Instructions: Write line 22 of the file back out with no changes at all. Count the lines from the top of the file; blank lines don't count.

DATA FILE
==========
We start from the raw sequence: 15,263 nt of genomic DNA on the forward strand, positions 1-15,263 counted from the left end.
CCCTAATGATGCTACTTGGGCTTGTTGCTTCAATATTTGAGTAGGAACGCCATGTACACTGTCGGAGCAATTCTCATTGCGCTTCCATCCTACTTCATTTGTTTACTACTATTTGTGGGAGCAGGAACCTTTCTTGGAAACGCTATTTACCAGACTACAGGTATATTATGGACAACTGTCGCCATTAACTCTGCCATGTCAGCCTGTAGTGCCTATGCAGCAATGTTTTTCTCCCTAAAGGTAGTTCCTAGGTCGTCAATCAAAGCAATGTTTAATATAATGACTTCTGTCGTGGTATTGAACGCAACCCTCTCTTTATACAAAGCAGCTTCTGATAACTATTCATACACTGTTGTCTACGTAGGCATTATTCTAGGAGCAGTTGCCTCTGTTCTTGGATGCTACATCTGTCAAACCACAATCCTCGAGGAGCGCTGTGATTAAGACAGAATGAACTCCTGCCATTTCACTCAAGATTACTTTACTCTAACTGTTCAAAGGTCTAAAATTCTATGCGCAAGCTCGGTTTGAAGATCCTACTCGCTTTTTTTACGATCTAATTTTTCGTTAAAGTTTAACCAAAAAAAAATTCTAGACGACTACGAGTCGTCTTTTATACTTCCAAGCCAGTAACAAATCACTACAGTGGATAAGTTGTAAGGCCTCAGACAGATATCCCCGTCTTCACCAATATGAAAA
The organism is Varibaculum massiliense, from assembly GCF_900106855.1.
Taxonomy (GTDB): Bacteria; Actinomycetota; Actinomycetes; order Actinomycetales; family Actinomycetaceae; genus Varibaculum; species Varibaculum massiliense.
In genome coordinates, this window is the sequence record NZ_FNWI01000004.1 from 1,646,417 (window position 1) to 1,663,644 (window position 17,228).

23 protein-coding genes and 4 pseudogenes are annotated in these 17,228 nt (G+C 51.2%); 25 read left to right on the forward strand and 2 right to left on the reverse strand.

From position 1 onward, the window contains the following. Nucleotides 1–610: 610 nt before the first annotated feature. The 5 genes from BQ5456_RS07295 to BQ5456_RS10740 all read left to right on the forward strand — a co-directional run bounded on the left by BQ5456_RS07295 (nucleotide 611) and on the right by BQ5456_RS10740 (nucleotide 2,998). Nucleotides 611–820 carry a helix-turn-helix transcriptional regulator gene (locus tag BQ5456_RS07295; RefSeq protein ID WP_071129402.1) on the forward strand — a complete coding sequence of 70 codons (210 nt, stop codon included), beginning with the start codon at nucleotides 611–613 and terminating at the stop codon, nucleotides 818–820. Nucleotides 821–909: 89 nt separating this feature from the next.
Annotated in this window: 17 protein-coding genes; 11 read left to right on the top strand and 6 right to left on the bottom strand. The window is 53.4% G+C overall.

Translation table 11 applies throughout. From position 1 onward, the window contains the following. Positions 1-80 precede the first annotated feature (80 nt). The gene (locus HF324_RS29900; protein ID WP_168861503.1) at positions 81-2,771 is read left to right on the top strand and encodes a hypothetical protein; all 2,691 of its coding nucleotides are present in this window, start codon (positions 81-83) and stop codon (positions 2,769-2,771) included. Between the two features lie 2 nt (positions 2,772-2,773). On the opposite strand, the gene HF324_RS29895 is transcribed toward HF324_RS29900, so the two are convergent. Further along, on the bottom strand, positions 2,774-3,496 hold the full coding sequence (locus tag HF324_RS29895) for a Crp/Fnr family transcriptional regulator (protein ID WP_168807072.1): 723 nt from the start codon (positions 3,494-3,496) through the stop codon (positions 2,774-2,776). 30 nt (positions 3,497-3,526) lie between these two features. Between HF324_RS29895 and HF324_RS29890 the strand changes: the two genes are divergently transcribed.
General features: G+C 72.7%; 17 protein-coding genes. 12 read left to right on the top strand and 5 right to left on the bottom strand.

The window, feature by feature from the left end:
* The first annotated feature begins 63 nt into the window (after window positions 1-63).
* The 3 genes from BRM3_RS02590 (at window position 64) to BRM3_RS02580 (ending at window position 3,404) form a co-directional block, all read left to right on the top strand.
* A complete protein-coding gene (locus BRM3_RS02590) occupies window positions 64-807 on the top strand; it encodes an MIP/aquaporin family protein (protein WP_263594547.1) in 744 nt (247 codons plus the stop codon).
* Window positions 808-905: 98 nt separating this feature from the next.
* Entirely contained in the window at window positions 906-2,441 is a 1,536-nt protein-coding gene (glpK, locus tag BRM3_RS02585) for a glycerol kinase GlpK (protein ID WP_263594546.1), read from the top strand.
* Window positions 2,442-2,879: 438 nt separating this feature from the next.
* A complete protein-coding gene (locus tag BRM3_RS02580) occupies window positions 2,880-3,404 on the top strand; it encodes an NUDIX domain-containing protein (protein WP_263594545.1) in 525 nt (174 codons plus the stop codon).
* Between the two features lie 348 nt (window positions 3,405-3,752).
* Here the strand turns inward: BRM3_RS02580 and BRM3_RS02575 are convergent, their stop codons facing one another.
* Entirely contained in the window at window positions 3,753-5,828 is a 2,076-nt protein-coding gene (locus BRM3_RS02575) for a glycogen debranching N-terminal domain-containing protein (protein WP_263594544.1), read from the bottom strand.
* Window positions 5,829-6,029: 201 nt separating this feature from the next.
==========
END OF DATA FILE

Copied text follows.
* Window positions 5,829-6,029: 201 nt separating this feature from the next.